FRIDAY, July 7, 2017 (HealthDay News) -- Men, take note: A quiet bedroom might make for strong, healthy sperm.
South Korean researchers found that men who slept where the noise level routinely exceeded that of a suburban neighborhood had worse fertility than men who rested in quieter quarters.
"I think any sort of stressor can contribute to infertility ... and I would say bedroom noise can be a chronic stressor in sleep," said Dr. James Nodler. He's a reproductive endocrinology and infertility specialist at Houston Methodist Hospital.
"It's basically a protective feature by our bodies -- if we're under severe stress, now is not the time to reproduce," added Nodler, who wasn't involved in the new research.
About 15 percent of American couples are unable to conceive after a year of unprotected sex, according to the U.S. National Institutes of Health. Factors contributing to infertility in either sex are wide-ranging; in men, they include problems with sperm concentration, movement or shape.
In the research, scientists from Seoul National University analyzed health insurance data on more than 206,000 men aged 20 to 59. Noise exposure levels were calculated by combining men's residential location (using postal codes) and information from a national noise information system.
In the eight years covered by the data, about 3,300 of the men had an infertility diagnosis. After adjusting the data for factors such as age, income, smoking and body mass index (BMI), the researchers found men were 14 percent more likely to be diagnosed with infertility if exposed to night-time noise over 55 decibels. That's equivalent to the noise generated by an air conditioner or a suburban street.
Earlier research found a similar association in women, with noise levels linked to an increased risk for premature birth, miscarriage and birth defects, the study authors noted.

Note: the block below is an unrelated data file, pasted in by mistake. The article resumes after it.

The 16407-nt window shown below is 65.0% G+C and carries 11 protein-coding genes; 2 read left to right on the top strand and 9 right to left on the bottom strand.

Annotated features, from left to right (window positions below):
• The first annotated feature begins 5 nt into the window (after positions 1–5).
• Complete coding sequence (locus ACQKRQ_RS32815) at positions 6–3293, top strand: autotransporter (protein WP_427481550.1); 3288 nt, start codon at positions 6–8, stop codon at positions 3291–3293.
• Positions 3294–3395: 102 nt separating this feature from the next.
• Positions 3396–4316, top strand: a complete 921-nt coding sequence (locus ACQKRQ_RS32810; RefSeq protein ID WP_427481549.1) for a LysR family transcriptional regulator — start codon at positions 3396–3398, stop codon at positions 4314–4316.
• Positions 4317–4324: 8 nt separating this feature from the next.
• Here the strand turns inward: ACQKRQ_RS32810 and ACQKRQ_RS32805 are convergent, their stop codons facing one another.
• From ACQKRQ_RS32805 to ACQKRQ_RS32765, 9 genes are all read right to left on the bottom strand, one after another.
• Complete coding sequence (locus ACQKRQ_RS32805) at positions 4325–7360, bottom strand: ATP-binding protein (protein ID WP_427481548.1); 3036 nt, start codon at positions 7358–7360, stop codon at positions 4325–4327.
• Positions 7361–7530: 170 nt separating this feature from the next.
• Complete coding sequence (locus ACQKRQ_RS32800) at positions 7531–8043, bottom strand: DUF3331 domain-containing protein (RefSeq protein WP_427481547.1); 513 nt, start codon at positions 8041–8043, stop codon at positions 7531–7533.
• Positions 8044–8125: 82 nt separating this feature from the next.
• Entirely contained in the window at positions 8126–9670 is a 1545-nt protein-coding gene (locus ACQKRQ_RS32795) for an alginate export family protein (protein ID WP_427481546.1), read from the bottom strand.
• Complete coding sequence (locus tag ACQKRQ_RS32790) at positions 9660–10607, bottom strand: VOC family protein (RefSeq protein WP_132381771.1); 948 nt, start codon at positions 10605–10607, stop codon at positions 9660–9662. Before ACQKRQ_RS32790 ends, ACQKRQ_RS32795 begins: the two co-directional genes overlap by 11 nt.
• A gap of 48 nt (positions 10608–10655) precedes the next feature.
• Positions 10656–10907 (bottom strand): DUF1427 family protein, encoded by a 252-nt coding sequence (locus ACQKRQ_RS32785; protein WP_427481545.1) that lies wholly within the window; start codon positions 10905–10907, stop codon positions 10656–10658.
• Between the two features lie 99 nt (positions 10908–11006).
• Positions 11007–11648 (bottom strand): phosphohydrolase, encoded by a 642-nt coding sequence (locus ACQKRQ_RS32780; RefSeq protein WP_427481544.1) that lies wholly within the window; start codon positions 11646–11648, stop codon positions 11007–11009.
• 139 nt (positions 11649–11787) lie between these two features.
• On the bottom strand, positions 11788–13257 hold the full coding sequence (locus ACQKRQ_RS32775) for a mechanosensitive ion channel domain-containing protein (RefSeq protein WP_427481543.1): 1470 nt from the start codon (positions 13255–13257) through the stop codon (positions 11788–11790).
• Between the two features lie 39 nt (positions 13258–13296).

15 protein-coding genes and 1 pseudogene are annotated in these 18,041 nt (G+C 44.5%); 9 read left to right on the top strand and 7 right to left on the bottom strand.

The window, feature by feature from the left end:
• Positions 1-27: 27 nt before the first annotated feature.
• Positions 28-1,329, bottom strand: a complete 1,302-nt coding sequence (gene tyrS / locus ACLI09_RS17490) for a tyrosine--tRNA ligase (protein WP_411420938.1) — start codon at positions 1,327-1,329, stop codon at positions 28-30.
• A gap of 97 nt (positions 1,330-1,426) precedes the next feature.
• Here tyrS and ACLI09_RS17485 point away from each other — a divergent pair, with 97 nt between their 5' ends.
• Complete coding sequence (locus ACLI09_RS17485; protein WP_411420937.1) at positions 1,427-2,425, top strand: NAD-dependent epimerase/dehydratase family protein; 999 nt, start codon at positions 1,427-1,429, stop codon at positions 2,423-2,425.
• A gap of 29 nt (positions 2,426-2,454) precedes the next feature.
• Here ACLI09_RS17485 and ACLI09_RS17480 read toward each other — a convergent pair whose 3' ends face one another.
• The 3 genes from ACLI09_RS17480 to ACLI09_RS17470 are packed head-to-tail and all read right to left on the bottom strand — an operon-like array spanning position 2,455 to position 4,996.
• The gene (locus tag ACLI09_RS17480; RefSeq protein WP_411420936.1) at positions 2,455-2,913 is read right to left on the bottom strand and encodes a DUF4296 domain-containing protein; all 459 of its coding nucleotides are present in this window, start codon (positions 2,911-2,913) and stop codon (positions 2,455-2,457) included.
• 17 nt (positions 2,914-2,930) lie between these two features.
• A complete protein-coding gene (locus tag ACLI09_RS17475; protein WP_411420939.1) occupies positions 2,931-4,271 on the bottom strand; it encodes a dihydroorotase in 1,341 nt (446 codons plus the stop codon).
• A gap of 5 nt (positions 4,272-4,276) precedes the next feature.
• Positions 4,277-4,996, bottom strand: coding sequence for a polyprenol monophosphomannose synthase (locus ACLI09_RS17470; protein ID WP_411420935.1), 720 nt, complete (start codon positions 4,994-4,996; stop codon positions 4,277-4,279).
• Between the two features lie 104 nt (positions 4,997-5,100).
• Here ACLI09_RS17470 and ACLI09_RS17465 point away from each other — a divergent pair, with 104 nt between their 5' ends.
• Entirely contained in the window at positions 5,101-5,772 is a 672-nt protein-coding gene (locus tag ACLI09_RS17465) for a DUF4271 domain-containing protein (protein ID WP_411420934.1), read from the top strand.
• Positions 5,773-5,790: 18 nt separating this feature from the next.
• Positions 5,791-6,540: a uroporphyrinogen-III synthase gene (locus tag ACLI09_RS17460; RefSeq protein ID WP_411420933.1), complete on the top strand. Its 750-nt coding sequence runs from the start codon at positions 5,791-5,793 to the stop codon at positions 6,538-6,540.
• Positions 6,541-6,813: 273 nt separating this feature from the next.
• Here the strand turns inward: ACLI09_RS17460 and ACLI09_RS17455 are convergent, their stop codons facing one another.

Nodler explained that chronic noise in the bedroom may disrupt the release of a hormone known as GnRH (gonadotropin-releasing hormone) in the brain, which triggers the release of other hormones important to fertility.
"This is biologically plausible to me," Nodler said. "If you disrupt GnRH, that throws the whole balance of fertility out of whack, both for men and women."
Another U.S. fertility expert cautioned that the new research doesn't establish a cause-and-effect relationship between noisy bedrooms and male infertility.
"It is possible that excessive exposure to high decibels is somehow associated with worsened semen [quality], but the study does not necessarily prove that prolonged noise exposure causes infertility," said Dr. Jennifer Kawwass. She's medical director of IVF and third party reproduction at Emory Reproductive Center in Atlanta.
To determine the exact biological reason for the link, Nodler said future research should measure hormone levels in men with noisier bedrooms compared to men with quieter bedrooms.
Nodler recommended that men concerned about their fertility keep noise levels down in the bedroom as well as practice good "sleep hygiene" measures. These include avoiding TV or any other screen time while in bed, he said.
"It's an interesting topic to think about, that just reducing bedroom noise [may enhance] fertility," Nodler added. "It's definitely biologically plausible and -- for anyone -- having less bedroom noise is better for general health and fertility."
The study, by Kyoung-Bok Min and Jin-Young Min, was published in the July issue of the journal Environmental Pollution.
SOURCES: James Nodler, M.D., reproductive endocrinology and infertility specialist, Houston Methodist Hospital, Houston; Jennifer Kawwass, M.D., medical director, IVF and third party reproduction, Emory Reproductive Center, Atlanta; July 2017 Environmental Pollution